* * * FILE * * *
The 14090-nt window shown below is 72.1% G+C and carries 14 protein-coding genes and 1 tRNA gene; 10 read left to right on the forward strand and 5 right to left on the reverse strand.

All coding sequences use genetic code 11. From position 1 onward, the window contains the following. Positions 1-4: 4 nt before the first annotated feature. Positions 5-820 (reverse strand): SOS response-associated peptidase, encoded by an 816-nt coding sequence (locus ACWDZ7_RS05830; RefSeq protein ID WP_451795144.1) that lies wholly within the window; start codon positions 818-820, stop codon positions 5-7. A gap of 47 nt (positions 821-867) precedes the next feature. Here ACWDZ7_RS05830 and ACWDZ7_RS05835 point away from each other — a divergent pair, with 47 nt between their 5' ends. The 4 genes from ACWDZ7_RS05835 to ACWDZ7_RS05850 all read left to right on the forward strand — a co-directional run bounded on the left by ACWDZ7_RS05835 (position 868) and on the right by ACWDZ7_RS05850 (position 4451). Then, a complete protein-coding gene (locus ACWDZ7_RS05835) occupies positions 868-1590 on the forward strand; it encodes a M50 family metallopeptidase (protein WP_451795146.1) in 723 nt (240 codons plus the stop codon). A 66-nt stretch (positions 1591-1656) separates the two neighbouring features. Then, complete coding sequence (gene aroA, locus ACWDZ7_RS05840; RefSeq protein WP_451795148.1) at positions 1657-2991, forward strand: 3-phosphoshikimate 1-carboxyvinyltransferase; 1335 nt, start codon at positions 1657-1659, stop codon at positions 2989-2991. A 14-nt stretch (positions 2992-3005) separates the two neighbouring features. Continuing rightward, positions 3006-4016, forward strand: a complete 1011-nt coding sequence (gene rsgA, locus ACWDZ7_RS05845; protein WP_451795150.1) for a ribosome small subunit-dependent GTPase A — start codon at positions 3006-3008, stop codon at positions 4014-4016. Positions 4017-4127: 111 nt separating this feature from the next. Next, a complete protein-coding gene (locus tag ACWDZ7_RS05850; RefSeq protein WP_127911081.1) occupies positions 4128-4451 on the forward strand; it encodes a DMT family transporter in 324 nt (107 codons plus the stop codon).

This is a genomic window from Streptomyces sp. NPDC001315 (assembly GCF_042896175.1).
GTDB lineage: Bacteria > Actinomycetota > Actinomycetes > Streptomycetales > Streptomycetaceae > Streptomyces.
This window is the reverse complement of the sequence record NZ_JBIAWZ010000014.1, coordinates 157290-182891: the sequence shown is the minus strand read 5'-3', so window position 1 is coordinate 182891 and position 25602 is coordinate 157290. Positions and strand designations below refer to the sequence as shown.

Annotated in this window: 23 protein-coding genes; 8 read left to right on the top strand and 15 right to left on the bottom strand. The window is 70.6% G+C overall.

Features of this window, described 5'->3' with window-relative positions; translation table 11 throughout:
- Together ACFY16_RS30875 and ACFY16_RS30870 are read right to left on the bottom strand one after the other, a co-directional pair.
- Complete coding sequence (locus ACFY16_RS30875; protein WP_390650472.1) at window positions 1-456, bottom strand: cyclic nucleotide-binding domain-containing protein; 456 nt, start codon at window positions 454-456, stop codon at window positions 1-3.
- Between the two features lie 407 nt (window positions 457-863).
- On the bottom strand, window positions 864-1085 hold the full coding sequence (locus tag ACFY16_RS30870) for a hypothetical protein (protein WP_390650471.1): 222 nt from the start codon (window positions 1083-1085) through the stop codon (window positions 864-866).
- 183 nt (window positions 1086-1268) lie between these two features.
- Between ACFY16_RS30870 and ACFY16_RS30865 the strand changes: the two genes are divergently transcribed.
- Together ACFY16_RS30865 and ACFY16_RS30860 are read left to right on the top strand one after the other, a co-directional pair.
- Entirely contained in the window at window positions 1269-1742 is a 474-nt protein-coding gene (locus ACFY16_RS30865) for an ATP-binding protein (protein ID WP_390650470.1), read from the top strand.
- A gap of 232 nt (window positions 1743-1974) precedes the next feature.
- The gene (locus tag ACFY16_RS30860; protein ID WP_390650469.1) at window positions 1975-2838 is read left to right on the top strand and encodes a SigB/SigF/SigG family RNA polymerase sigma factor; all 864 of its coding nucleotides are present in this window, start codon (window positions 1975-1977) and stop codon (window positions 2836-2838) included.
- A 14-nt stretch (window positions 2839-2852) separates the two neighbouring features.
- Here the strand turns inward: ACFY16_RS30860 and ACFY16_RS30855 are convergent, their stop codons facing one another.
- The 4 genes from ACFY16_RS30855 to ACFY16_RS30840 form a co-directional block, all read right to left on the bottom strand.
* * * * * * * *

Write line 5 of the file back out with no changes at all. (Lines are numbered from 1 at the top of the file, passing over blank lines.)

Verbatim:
This window is the reverse complement of the sequence record NZ_JBIAWZ010000014.1, coordinates 157290-182891: the sequence shown is the minus strand read 5'-3', so window position 1 is coordinate 182891 and position 25602 is coordinate 157290. Positions and strand designations below refer to the sequence as shown.